Resistance to, or tolerance of the main threats to urban trees, were mostly assessed through field trials, observation plots and surveys. These methods are less costly, but still require adequate resources and a long timescale to ensure useful results. However, methods for early assessment have been developed and some of these are reported below.
Resistance to diseases is tested using artificial infection techniques. Austria, Belgium, Italy and France are testing the resistance of elms against Dutch elm disease (Ceratocystis ulmi). Austria reported artificial infection methods for screening the susceptibility of Sophora japonica L. towards canker. Spain and France are using them for the assessment of resistance to anthracnose on Platanus L. Italy and France reported artificial infection to test susceptibility of Cupressus sempervirens L. for cortical canker. An artificial infection technique to test resistance of willows to Watermark Disease is under development in Belgium.
Nearly no early assessment methods were reported to test resistance to, or tolerance of pests. However, pot experiments are used in the UK, Sweden and Austria to test the susceptibility of horse chestnut toward leaf miner (Cameraria ohridella).
In general, field trials are used, involving many species. In Italy, isozyme studies in combination with field trials are used for Quercus L., Juglans L. and Prunus avium L. Frost tolerance of Acerplatanoides L. and Pinus halepensis Mill. is tested by studying electrolyte leakage after freeze testing plant material. Hydroponics was used to test drought resistance of this species. Iceland reported freeze testing of Picea sitchensis (Bong.) Carr. and Abies lasiocarpa (Hook.) Nutt.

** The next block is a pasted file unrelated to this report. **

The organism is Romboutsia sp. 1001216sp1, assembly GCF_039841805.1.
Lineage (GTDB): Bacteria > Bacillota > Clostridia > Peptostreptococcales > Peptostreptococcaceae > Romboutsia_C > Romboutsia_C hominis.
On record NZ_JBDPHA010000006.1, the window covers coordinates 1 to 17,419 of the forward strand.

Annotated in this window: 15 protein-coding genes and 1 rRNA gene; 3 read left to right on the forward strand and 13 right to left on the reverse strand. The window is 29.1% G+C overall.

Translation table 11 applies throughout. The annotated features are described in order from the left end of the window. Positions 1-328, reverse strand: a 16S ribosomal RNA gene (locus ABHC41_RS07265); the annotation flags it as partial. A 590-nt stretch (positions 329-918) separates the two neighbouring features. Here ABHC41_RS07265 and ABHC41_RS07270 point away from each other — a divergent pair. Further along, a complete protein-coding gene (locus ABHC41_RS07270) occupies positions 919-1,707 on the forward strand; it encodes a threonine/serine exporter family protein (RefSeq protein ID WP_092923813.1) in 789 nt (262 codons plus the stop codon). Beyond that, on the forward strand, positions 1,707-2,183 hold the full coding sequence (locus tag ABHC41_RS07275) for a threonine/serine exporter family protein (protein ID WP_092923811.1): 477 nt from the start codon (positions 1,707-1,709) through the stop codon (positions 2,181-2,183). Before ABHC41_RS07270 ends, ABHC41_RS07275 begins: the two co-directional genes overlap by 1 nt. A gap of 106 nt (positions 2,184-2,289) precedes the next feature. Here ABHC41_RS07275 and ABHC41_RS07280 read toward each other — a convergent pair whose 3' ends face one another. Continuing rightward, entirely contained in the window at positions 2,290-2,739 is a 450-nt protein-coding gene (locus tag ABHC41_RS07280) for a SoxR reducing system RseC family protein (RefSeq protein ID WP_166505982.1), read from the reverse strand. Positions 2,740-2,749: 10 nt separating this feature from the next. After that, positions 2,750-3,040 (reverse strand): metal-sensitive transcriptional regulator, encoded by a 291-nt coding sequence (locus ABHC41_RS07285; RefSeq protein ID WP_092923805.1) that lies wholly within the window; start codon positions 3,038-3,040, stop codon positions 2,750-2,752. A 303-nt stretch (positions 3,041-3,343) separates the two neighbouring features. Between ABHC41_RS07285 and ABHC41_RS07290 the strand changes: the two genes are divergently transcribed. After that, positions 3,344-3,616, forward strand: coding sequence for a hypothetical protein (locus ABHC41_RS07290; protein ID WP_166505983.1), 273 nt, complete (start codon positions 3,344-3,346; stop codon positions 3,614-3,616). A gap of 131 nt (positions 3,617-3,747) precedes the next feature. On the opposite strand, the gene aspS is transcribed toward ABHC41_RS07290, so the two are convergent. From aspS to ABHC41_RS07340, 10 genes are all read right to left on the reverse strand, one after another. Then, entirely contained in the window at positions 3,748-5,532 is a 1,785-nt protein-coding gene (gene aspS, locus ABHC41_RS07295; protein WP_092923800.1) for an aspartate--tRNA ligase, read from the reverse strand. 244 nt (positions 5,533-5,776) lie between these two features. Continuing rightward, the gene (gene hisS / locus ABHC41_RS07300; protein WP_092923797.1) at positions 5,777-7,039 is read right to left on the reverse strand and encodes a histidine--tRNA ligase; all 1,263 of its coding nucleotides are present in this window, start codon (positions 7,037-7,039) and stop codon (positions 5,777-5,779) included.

Surveys, monitoring and in situ trials are common methods of testing the general performance of trees in the urban environment (UK, Germany, The Netherlands, Greece), salt resistance (UK, Iceland), resistance to photochemicals (Greece), stress resistance (Finland, Greece) rooting ability (Spain) and shape of the crown (Sweden). The UK and Belgium are using hydroponics to test the tolerance of salt and heavy metals in Salix clones. In Austria, pot experiments are used to screen the tolerance of de-icing salts of Acer L., Tilia L., Picea spp. and Pinus nigra Arnold. The growth reaction of Tilia cordata Mill., Acer platanoides L. and Pinus nigra Arnold is also being studied in this way.
The ornamental value, including habit, fruit color, flowering, autumn color, covering capacity and competing capacity of a whole range of species and varieties is mainly assessed visually. Breeding programs were also reported.
Most of the participating countries are running programs on the conservation of genetic resources in trees. Inventories, within and outside conservation projects exist, as well as studies on genetic diversity. In Sweden, selection is done in Tilia L. in historical plantations in combination with the establishment of trial plots and DNA-studies.
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